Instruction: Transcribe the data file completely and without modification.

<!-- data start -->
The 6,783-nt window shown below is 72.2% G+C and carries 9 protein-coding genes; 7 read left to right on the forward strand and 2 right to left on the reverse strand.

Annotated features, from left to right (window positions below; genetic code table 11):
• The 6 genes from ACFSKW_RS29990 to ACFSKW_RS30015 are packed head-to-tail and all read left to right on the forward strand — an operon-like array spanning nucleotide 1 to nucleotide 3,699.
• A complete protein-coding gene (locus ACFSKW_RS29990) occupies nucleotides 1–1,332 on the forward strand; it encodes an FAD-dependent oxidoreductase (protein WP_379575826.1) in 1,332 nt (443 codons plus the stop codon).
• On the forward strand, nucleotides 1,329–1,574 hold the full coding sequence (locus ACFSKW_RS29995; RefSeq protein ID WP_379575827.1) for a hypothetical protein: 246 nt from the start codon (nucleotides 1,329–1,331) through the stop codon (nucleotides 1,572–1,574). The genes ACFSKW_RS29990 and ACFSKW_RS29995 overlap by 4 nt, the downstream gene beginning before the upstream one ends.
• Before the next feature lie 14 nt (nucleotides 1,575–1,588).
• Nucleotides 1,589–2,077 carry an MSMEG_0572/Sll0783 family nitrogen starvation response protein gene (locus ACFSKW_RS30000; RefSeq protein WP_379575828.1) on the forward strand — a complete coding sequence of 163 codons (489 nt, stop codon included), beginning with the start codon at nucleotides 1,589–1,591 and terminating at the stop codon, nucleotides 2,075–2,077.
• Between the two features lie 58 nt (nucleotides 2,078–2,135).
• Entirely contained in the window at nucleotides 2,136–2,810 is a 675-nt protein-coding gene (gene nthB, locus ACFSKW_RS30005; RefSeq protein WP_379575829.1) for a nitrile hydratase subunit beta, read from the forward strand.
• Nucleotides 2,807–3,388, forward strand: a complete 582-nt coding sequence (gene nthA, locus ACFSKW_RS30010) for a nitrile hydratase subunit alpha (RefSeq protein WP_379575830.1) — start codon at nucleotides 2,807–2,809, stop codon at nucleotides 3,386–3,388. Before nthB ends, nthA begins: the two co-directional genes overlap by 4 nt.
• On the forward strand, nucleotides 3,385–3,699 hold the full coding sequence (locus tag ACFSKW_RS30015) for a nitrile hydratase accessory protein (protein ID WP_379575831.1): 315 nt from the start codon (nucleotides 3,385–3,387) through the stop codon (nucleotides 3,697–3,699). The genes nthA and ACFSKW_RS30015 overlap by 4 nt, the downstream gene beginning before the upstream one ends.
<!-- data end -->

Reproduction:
The 6,783-nt window shown below is 72.2% G+C and carries 9 protein-coding genes; 7 read left to right on the forward strand and 2 right to left on the reverse strand.

Annotated features, from left to right (window positions below; genetic code table 11):
• The 6 genes from ACFSKW_RS29990 to ACFSKW_RS30015 are packed head-to-tail and all read left to right on the forward strand — an operon-like array spanning nucleotide 1 to nucleotide 3,699.
• A complete protein-coding gene (locus ACFSKW_RS29990) occupies nucleotides 1–1,332 on the forward strand; it encodes an FAD-dependent oxidoreductase (protein WP_379575826.1) in 1,332 nt (443 codons plus the stop codon).
• On the forward strand, nucleotides 1,329–1,574 hold the full coding sequence (locus ACFSKW_RS29995; RefSeq protein ID WP_379575827.1) for a hypothetical protein: 246 nt from the start codon (nucleotides 1,329–1,331) through the stop codon (nucleotides 1,572–1,574). The genes ACFSKW_RS29990 and ACFSKW_RS29995 overlap by 4 nt, the downstream gene beginning before the upstream one ends.
• Before the next feature lie 14 nt (nucleotides 1,575–1,588).
• Nucleotides 1,589–2,077 carry an MSMEG_0572/Sll0783 family nitrogen starvation response protein gene (locus ACFSKW_RS30000; RefSeq protein WP_379575828.1) on the forward strand — a complete coding sequence of 163 codons (489 nt, stop codon included), beginning with the start codon at nucleotides 1,589–1,591 and terminating at the stop codon, nucleotides 2,075–2,077.
• Between the two features lie 58 nt (nucleotides 2,078–2,135).
• Entirely contained in the window at nucleotides 2,136–2,810 is a 675-nt protein-coding gene (gene nthB, locus ACFSKW_RS30005; RefSeq protein WP_379575829.1) for a nitrile hydratase subunit beta, read from the forward strand.
• Nucleotides 2,807–3,388, forward strand: a complete 582-nt coding sequence (gene nthA, locus ACFSKW_RS30010) for a nitrile hydratase subunit alpha (RefSeq protein WP_379575830.1) — start codon at nucleotides 2,807–2,809, stop codon at nucleotides 3,386–3,388. Before nthB ends, nthA begins: the two co-directional genes overlap by 4 nt.
• On the forward strand, nucleotides 3,385–3,699 hold the full coding sequence (locus tag ACFSKW_RS30015) for a nitrile hydratase accessory protein (protein ID WP_379575831.1): 315 nt from the start codon (nucleotides 3,385–3,387) through the stop codon (nucleotides 3,697–3,699). The genes nthA and ACFSKW_RS30015 overlap by 4 nt, the downstream gene beginning before the upstream one ends.